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‘Shape of Water,’ ‘Three Billboards,’ ‘Dunkirk’ Clean Up at Oscars 2018

Gender equality becomes main talking point at 90th awards ceremony

'The Shape of Water,' 'Three Billboards' Clean Up at Oscars 2018

'The Shape of Water,' 'Dunkirk' and 'Three Billboards' all took home multiple Oscars at the 90th Academy Awards.

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Impassioned cries for gender equality and recognizing marginalized people took centerstage at the 90th Academy Awards ceremony, where The Shape of Water, Three Billboards Outside Ebbing, Missouri and Dunkirk were all recognized with multiple Oscars. When Three Billboards star Frances McDormand gave an electric acceptance speech for Best Actress, she asked every nominated female in the theater to stand up to recognize talented women in front of Hollywood and demand an inclusion rider. Best Director recipient Guillermo del Toro, whose amphibious romance fantasy The Shape of Water won Best Picture, marveled at how the film industry has the ability to break down borders and “erase lines in the sand.”

Del Toro’s The Shape of Water, which erased all sorts of lines, was the most nominated film and it took home four Oscars Sunday night, the most for a single motion picture in a year with a surprisingly diverse palate of nominated films. Dunkirk, a dramatization of England’s attempt to rescue troops stranded in France during World War II, was up for eight categories and won three in technical categories (sound editing, sound mixing and film editing), while Three Billboards, a candid, brutal look at a woman’s rage that her daughter’s murder was not investigated, won trophies for McDormand’s steely performance and Sam Rockwell’s portrayal of the cop that attempts to hold her back.

Gary Oldman, who’s played everyone from Sid Vicious to Dracula, won a Best Actor statuette for his portrayal of Winston Churchill in Darkest Hour, Blade Runner 2049 won for visual effects and cinematography, screenwriter James Ivory won his first Oscar at age 89 for his adaptation of Call Me by Your Name and Jordan Peele won the Best Original Screenplay Oscar for Get Out.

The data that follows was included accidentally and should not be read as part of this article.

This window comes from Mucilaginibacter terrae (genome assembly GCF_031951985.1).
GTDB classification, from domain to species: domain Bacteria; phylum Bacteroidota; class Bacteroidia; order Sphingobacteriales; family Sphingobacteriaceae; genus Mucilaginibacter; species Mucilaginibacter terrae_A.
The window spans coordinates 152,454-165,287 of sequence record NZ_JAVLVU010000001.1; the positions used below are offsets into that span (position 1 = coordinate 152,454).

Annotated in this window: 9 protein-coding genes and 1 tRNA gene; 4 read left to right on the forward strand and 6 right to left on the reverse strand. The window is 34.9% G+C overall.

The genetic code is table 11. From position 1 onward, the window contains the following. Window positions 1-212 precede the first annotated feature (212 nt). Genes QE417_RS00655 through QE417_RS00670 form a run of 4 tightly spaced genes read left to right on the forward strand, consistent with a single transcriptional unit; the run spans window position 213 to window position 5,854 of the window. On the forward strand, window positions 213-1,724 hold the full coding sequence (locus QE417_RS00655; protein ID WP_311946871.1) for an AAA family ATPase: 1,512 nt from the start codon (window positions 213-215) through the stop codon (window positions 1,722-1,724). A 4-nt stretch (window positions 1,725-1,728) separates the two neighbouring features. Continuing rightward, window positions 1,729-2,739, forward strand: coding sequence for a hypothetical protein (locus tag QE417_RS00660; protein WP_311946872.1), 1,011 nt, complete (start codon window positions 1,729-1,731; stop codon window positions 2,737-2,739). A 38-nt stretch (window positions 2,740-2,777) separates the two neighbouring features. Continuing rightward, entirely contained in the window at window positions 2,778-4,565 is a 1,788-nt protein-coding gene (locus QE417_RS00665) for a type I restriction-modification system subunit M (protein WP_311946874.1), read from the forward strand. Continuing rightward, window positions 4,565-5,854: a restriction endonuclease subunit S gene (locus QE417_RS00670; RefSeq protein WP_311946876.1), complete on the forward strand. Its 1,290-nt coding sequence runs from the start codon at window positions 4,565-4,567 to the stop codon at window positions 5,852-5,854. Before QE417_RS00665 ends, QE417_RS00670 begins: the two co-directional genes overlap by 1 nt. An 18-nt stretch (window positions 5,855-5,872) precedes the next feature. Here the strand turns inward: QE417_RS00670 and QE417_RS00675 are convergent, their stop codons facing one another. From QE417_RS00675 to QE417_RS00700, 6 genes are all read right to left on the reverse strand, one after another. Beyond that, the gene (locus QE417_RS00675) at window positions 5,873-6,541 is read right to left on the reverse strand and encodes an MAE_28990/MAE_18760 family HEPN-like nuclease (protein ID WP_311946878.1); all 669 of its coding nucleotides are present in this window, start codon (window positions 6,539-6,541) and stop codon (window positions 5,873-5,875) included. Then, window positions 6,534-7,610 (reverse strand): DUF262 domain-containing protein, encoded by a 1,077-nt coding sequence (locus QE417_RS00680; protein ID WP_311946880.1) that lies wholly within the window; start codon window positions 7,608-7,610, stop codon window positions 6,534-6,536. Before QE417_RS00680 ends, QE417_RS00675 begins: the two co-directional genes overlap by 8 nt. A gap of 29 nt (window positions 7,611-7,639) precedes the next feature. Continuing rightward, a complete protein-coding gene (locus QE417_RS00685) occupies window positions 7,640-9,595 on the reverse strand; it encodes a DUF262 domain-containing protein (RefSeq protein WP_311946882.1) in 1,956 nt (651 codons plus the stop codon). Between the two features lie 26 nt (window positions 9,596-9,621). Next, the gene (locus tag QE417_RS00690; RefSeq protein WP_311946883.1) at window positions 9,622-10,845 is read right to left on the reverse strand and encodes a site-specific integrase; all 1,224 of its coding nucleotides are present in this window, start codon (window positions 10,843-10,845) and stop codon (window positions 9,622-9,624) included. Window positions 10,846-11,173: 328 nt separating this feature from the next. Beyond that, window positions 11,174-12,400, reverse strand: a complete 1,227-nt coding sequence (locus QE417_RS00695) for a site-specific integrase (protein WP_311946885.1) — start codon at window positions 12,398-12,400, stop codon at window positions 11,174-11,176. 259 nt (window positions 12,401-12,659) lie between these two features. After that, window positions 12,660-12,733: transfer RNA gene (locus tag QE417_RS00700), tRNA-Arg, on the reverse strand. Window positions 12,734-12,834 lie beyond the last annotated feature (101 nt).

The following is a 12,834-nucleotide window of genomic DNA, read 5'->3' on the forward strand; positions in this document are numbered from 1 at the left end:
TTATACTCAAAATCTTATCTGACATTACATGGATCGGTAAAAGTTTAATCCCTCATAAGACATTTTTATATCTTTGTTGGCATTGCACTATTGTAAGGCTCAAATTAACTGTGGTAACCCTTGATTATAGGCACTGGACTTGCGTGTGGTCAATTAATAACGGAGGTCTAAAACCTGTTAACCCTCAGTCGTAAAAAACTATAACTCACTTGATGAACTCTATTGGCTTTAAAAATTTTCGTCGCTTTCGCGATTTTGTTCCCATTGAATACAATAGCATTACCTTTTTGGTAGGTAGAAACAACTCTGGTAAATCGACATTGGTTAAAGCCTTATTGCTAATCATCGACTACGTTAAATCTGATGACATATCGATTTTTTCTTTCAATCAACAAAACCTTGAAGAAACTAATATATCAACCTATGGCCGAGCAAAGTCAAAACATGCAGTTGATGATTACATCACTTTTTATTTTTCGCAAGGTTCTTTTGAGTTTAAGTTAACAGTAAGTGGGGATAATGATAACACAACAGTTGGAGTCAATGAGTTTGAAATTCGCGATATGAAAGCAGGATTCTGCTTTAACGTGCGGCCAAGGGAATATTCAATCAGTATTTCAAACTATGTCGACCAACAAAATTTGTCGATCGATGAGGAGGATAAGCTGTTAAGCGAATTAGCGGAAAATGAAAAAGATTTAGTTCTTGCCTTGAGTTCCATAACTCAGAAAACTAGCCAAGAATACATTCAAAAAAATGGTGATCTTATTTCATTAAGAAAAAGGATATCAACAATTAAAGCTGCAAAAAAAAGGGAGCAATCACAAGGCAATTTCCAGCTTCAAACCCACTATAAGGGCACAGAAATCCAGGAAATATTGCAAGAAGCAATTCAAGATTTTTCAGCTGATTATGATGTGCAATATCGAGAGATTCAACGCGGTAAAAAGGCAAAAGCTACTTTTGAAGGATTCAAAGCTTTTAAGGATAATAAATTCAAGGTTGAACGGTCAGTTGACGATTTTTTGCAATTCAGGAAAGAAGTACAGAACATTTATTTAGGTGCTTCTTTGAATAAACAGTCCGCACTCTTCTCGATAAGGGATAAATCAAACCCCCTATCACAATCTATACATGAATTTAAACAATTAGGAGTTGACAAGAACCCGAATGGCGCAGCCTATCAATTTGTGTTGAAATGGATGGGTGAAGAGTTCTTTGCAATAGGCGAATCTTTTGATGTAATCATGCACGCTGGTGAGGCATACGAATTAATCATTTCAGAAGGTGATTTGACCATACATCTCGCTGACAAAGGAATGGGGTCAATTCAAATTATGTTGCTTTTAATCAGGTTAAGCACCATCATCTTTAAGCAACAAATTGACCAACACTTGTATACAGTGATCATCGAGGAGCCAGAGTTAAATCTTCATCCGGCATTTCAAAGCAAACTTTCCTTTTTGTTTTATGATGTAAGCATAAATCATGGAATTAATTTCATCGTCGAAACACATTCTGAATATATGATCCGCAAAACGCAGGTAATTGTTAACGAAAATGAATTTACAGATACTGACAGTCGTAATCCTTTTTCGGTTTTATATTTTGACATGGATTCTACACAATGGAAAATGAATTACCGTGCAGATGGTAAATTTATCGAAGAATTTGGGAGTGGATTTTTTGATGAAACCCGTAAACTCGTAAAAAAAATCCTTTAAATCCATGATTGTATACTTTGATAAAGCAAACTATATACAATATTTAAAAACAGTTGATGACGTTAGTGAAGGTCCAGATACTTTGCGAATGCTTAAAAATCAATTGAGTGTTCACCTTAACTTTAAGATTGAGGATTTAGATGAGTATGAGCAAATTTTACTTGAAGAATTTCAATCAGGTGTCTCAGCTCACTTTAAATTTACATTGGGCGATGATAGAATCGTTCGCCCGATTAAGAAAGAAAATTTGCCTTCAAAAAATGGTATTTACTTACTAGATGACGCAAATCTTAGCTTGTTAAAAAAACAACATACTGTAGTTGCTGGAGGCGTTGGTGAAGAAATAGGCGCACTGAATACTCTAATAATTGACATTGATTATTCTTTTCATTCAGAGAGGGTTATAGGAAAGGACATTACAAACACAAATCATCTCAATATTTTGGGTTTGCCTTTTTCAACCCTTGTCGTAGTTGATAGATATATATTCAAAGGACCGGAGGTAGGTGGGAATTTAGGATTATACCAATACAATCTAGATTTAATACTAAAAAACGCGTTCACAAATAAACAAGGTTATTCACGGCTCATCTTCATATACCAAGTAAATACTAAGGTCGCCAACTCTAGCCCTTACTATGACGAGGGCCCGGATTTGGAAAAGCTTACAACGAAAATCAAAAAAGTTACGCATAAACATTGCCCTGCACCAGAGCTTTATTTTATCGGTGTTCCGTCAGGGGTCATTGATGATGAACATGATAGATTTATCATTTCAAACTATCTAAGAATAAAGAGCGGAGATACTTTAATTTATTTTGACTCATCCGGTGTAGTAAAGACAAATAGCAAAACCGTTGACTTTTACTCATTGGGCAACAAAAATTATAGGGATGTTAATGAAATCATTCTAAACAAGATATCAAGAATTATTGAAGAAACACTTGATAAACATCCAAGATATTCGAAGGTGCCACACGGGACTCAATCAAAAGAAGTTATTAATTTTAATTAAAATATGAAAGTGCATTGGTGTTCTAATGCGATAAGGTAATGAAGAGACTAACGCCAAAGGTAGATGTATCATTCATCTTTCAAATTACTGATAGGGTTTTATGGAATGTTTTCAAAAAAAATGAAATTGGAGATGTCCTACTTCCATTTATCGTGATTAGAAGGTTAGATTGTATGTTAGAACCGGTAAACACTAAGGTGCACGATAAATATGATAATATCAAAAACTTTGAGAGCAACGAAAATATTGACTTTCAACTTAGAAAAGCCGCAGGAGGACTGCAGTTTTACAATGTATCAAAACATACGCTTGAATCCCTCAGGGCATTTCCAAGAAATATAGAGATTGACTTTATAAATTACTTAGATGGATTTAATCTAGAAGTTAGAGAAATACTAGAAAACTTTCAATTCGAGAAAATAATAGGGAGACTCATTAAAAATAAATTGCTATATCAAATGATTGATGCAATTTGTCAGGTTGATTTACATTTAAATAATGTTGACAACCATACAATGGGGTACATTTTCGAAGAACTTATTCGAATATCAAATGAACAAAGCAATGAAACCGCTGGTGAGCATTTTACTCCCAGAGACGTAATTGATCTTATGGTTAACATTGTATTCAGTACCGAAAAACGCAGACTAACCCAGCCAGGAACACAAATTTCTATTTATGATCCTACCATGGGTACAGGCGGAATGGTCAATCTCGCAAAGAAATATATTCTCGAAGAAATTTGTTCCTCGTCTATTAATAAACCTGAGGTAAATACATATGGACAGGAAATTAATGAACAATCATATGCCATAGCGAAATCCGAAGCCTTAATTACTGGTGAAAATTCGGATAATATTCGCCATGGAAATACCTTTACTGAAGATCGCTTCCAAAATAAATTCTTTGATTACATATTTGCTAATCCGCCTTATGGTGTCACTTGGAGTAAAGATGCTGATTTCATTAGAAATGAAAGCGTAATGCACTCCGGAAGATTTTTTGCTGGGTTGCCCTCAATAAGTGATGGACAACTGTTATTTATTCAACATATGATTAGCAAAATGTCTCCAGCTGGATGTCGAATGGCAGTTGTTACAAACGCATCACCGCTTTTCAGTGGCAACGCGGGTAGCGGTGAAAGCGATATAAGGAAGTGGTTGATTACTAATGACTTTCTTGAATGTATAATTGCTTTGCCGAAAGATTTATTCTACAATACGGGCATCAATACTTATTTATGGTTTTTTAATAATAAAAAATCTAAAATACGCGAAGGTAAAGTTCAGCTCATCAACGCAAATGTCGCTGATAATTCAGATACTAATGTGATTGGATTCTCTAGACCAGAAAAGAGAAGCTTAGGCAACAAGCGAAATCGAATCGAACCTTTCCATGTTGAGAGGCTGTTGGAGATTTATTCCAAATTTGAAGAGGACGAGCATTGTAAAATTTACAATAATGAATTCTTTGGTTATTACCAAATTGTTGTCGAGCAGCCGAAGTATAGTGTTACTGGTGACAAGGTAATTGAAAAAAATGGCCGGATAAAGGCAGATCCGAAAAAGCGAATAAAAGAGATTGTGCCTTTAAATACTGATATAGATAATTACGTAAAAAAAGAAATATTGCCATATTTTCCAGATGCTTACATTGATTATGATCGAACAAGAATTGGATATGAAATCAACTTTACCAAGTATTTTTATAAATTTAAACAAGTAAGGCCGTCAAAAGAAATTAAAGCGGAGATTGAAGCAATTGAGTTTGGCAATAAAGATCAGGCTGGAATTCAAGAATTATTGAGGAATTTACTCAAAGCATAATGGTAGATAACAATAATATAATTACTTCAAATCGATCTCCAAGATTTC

Paul Thomas Anderson’s tortured-clothing-designer tableau Phantom Thread was nominated in six categories but won only for costume design, while Lady Bird was up for five different Oscars and won none. Nevertheless, the fact that the latter’s filmmaker, Greta Gerwig, was the first woman ever to get a best director nod her first time out and was the first female nominated in the category in eight years was also significant. When Emma Stone introduced the directing category, she did so with irony: “These four men and Greta Gerwig created their own masterpieces this year.” It was a sentiment echoed later during McDormand’s call for the women in the audience to stand.

Many of the acceptance speeches focused on the place of women in the film industry and in the world at large, a sign of the way the national conversation has changed since the Harvey Weinstein scandal broke last year. Weinstein’s name was mercifully barely mentioned during the broadcast; instead, the presenters and recipients focused on the merits of women working in film. Ashley Judd, Annabella Sciorra and Salma Hayek appeared side-by-side to support Time’s Up and show a montage that addressed both the role of women and marginalized people within Hollywood that featured interviews with Mira Sorvino, Lee Daniels, Sarah Silverman and Dee Reese, among others.

In the segment, Gerwig reflected on role models growing up, saying, “All the movies I loved were directed by men; that sort of seemed like a prerequisite.” And The Big Sick’s Kumail Nanjiani echoed her sentiment, saying, “Some of my favorite movies are movies by straight white dudes about straight white dudes. Now straight white dudes watch movies starring me and you relate to that. It’s not that hard.”

Elsewhere, Maya Rudolph and Tiffany Haddish joked about how things had changed since #OscarsSoWhite had been a hashtag, promising, “Don’t worry, there are so many more white people to come.” And the co-director of Coco, Lee Unkrich, thanked the people of Mexico to thunderous applause and explained the message he hoped people would get from the film. “With Coco, we tried to take a step forward toward a world where all children can grow up seeing characters in movies that look and talk and live like they do,” he said. “Marginalized people deserve to feel like they belong. Representation matters.” The producers of the Academy Awards also seemed to make a conscious effort to diversify the representation on their stage, having women present the awards not only for Best Actor but also for Best Actress (which in years past was done by men), as well as Best Director. It also welcomed its first-ever transgender presenter, Daniela Vega (the star of A Fantastic Woman, which won Best Foreign Language Film), to introduce Sufjan Stevens’ performance of Call Me By Your Name’s “Mystery of Love.” 

The intention, of course, was to avoid any headline-making gaffes like last year when Faye Dunaway read the wrong Best Picture winner. Most of the show, however, seemed overly benign with silly gags like host Jimmy Kimmel promising the person who gave the shortest speech a jet ski (which went to Phantom Thread costume designer Mark Bridges for his 36-second thank-you) and a bit where Kimmel brought stars into a movie theater across the way to surprise an audience. Nevertheless, the show almost hit the four-hour mark and the host’s monologue was careful and measured, mostly free of barbs and insults.

“We need to set an example,” Kimmel said in his opening monologue. “If we can work to stop sexual harassment in the workplace, women will only have to deal with harassment all the time every other place they go.”

In This Article: Guillermo Del Toro, Oscars

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